Leaking fuel lines or loose connections can adversely affect the performance of a diesel engine Pinpointing exact locations of fuel leak become much more easier when the engine is on Since fuel is injected at high pressure extra care must be taken as the leaking fuel can cause serious injury
If signs of fuel leakage are detected use a piece of cardboard to find the leak, move the cardboard around each fitting If there is a serious leak, it will strike the cardboard and not your hand, thereby avoiding serious injury to your hand
8. CLOGGED FUEL FILTERS
Other than the main filter installed in the fuel line for draining water, diesels have sock filters fitted in the fuel tank and some times in the injector assembly as shown below For optimum performance these filters must be kept clean.
Diesel Compression Test
Diesel engine compression test is similar to compression test for petrol engine. In diesels compression pressures are in the range of 3,000/ 4,500 psi Readings in each cylinder should be in the range of 50 to 75 psi of each other
The resistance of each glow plug increases as the cylinders fire A no change in the resistance of any particular cylinder's flow plug will show that the cylinder in NOT firing. Pyrometer, a temperature sensing device can be used to detect temperatures at exhaust of each cylinder to confirm the NOT firing cylinder.
Injection Pressure Test
An injection pressure test uses special valves and high pressure gauge to test the following
Injector opening pressure
Injector nozzle leakage
Injection line pressure balance
Injection pump condition
Due to the versatility of this tester it helps in quickly locating bad nozzle, clogged injector filter or faulting pump.
DIESEL INJECTOR SERVICE
Most diesel engine problems are associated with the injection system Major injector system components have been discussed in driver energy tips No. 4 titled "Understanding and Maintaining Diesel Vehicles" In the following section information is provided on the proper functional characteristics of the diesel injector
Injector Opening Pressure
Typical diesel injector opening pressure is approximately 1,700 to 2,000 psi (pound per square inch) of opening pressure is not within service manual specifications, rebuild or replace the injector.
Injector Spray Pattern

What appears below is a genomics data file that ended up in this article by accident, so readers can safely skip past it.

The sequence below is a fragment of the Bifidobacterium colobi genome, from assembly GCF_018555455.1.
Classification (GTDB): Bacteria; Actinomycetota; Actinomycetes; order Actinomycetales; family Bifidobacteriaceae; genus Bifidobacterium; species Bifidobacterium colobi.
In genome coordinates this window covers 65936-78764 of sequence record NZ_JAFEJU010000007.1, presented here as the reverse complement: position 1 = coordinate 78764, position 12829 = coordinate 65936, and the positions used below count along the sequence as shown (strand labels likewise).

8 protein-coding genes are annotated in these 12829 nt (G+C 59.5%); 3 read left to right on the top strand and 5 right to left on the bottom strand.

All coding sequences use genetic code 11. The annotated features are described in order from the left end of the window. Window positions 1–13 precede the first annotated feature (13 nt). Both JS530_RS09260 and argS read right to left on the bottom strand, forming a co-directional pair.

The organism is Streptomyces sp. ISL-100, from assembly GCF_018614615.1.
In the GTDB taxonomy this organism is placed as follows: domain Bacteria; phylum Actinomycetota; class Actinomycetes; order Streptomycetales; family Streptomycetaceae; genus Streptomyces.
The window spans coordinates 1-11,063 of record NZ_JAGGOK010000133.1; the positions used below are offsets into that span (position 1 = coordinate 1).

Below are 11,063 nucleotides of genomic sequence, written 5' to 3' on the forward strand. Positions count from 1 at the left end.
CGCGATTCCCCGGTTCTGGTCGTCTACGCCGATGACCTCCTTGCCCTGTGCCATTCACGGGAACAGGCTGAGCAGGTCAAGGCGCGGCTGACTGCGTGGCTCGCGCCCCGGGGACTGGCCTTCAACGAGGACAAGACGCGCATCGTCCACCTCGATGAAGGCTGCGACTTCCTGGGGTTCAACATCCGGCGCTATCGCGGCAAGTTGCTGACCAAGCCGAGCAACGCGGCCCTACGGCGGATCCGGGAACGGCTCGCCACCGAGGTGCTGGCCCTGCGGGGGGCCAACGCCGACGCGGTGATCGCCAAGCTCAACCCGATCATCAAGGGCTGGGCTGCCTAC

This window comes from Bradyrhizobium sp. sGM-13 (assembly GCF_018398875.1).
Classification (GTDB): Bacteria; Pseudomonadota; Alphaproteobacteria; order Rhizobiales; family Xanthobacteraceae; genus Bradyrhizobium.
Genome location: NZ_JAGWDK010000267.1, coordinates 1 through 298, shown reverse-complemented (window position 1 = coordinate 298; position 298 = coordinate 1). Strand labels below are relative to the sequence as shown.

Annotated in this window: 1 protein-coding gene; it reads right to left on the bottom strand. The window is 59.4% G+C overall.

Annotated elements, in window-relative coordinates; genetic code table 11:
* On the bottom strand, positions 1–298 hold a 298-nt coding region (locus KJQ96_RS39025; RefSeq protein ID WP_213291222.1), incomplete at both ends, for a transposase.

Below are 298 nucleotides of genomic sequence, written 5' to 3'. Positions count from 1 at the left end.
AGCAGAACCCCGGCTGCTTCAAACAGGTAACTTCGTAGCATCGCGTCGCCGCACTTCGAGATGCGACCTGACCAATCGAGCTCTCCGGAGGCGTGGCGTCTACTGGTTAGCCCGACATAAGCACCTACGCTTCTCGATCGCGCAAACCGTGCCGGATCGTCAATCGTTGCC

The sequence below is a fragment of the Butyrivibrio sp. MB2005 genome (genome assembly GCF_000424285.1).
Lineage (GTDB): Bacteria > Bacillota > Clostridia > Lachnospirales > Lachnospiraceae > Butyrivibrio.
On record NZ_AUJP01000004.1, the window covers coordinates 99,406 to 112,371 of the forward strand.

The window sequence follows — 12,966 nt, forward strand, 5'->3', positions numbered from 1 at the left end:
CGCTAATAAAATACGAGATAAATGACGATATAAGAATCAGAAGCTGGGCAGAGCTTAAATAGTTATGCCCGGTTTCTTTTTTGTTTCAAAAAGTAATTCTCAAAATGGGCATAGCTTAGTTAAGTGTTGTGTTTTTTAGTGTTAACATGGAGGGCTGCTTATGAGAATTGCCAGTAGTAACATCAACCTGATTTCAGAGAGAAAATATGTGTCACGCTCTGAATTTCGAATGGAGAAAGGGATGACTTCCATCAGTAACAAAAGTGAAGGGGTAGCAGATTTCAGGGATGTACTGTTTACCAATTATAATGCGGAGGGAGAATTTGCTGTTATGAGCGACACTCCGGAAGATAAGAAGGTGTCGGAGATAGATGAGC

Some diesel injectors make chattering sound during operation while others do not. However, all nozzles should make a swishing or pinging sound when spraying fuel.
There should be a narrow, cone shaped mist of fluid. A solid stream of fuel, uneven spray, excessively wide spray or spray filled with solid droplets indicates that the injector needs service and or replacement.
DIESEL INJECTION SERVICE TIPS
Wear safety glasses when working on a diesel injection system.
When in doubt, refer to a service manual for the make of vehicle being serviced. The slightest mistake could upset engine performance or cause engine damage.
Always cap lines or plug fuel end fittings to prevent entry of foreign matter.
Never drop a diesel injector or injection pump. They can be damaged.
Remember that high pressure inside a diesel injection system can cause serious injury.
Some diesel injection systems must be bled (air removed) after repairs.
Clean around fittings before they are disconnected.
Adhere to all torque specifications. This is extremely all the more important on a diesel engine.
Never use a bent, frayed, or kinked injection.
navara boy wrote:so biggy the amsoil is good but which grade can i use i am going to do a 10000 change soon and i want a full synthetic and it's availability must be good too.
biggy82 wrote:Fire_Fighter786 wrote:Biggy why is the Mobil 1 better or preferred over the Amsoil full syth?
i would not say it is preferred over the Amsoil. in fact, i would like to try this: http://www.amsoil.com/storefront/ame.aspx